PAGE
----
Agent Soup

The platform class has launched blogs, syndicated them with FaceBook and Twitter and written their first posts. Now we move on to the agent-shopping process. I know–your bones chill at the mention. You know you must write a perfect query letter but no one has ever done it. You’ve heard that agents are like trolls waiting under the bridge for unsuspecting writers to come trip-trapping across. How much is true and how much is myth?
Writing Tip for Today: An agent is an emissary. The idea is that a literary agent will know precisely which editors are most likely to fall in love with your project. For placing your work, they receive a small percentage. Some wonder if, with the technology boom in e-books, agents will become obsolete. From all I’ve read, the answer is no. Here are some things a good agent should do:

  • For the general market, be a member of the Association of Author Representatives (AAR). Agents must have a solid track record and be sponsored in order to join.
  • If not living in one of the publishing hubs (like New York City) agent should have personal relationship with the major publishers you’re aiming for. With the Internet it isn’t 100% necessary to live in NYC anymore. BUT, notice how many agents do live in places where editors are (NYC, Nashville, Colorado Springs). This should tell you that these agents are far more likely to actually know people.
  • State the terms of your agreement simply. Some agencies offer contracts, others work on a verbal agreement. You should know if the agency takes the standard 15% on domestic sales, and what if any, other charges may be incurred, such as copy fees. YOUR AGENT SHOULD NEVER CHARGE A READING FEE.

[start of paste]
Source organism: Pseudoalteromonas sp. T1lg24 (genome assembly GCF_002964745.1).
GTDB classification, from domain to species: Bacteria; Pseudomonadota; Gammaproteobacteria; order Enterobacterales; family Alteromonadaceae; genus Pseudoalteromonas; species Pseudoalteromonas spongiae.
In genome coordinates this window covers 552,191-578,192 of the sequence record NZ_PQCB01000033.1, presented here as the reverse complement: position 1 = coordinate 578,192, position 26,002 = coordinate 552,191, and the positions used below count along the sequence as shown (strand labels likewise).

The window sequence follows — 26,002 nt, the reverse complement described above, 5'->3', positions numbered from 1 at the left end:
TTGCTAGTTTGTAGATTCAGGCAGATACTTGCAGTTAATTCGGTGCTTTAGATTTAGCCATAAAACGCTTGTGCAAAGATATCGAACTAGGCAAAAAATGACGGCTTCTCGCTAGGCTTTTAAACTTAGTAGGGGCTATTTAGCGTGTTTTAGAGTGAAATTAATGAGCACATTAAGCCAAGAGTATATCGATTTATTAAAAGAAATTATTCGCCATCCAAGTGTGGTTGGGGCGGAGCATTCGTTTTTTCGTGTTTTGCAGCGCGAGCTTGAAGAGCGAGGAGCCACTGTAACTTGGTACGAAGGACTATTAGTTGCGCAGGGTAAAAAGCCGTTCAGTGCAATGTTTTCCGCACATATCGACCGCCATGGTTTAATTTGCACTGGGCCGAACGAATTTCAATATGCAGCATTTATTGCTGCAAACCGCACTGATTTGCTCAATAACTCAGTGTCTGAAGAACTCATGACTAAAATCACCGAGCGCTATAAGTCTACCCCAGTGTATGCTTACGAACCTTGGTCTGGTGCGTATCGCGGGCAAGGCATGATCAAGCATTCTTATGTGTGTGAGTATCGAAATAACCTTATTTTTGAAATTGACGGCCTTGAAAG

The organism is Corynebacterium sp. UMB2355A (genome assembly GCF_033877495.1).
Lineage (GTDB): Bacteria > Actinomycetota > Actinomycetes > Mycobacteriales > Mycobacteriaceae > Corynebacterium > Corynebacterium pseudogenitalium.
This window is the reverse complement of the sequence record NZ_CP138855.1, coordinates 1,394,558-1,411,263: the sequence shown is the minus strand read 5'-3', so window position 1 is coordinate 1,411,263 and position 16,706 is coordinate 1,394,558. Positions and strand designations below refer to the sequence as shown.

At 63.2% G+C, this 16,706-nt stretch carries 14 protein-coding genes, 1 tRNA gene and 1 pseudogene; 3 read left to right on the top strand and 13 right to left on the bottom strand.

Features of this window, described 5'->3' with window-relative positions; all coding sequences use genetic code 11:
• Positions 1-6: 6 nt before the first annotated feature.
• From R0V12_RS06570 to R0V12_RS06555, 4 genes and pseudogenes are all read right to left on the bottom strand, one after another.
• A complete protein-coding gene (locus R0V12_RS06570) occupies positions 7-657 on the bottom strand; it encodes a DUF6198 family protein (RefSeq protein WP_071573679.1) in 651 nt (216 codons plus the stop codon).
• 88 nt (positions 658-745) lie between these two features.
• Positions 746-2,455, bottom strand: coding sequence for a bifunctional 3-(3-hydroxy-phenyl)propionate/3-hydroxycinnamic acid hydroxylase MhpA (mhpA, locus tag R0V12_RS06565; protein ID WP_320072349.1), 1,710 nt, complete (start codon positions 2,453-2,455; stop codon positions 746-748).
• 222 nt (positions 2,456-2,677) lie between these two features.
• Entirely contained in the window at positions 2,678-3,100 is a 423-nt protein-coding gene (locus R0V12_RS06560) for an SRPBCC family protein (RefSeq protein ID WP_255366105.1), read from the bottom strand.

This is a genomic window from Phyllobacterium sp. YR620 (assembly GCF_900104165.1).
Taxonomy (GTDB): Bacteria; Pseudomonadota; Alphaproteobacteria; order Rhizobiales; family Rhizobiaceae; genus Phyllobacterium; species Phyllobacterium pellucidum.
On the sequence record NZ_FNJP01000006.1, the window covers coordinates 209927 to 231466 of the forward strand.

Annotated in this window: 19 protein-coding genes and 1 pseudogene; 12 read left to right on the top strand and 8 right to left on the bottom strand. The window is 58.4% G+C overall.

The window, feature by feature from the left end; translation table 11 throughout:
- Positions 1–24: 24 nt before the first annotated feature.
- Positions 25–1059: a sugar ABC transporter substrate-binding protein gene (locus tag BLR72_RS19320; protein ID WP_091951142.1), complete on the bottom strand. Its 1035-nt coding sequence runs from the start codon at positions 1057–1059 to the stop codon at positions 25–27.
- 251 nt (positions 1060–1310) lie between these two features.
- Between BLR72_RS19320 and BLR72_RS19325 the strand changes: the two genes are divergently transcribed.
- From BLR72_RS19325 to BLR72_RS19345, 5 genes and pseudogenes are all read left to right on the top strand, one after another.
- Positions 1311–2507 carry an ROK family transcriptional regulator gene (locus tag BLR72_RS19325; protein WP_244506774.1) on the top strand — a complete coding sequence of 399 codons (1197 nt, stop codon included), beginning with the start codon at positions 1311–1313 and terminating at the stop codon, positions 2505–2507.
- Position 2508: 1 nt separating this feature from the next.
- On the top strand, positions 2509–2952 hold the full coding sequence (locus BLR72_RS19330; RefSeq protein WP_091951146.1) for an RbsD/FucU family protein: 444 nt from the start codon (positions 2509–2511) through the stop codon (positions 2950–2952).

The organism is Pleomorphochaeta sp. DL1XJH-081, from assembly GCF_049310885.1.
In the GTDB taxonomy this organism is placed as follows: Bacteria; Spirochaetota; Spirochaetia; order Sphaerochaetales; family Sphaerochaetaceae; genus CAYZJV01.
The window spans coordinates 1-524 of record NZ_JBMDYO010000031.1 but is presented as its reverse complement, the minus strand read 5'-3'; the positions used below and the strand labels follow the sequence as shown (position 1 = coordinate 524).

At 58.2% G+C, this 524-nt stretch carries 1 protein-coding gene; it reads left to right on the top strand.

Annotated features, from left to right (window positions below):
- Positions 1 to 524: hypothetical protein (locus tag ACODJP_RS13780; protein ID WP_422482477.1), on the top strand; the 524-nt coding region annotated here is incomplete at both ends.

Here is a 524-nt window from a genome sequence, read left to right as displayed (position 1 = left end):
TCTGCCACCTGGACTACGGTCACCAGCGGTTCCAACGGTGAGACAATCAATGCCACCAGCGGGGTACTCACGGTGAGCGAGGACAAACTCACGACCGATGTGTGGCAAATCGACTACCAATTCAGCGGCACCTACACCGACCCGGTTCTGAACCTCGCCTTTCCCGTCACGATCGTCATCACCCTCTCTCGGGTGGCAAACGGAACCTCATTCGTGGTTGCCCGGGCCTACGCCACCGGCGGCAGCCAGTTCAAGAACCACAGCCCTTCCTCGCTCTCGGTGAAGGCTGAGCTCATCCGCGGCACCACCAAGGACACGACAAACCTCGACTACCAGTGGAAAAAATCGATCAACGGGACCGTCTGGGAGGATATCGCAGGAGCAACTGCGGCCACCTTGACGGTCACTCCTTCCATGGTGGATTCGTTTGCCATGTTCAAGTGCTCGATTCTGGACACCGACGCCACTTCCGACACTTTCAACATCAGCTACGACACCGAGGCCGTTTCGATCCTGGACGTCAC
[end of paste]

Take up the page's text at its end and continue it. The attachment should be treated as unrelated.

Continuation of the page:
• Discuss with you the vision for the book and give suggestions for revisions if they are necessary.
  • Submit to editors in a timely manner and keep you informed on which houses are in the consideration queue.
  • Give you a detailed list of rejections, with possible reasons or feedback if appropriate, in a timely manner. This will probably be weeks to months, but if several months have elapsed without an answer, politely ask your agent for an update.

Some Things Agents Do Not Do:

  • Hold your hand twenty-four hours a day. Email or call your agent with legitimate concerns but don’t be a pest.
  • Rewrite your story. Agents will often help shape a novel or focus a book, but the agent’s primary role is not as editor. If an agent offers to edit your work for a fee, run. Agents should make money selling books, not from editing.
  • Make a company buy your work. Good agents are experts at matching projects to editors, but in publishing there are no guarantees.

About Linda S. Clare

I'm an author, speaker, writing coach and mentor. I teach both fiction and nonfiction writing at Lane Community College and in the doctoral program as expert writing advisor for George Fox University. I love helping writers improve their craft and I'm both an avid reader and writer of stories about those with wounded hearts.

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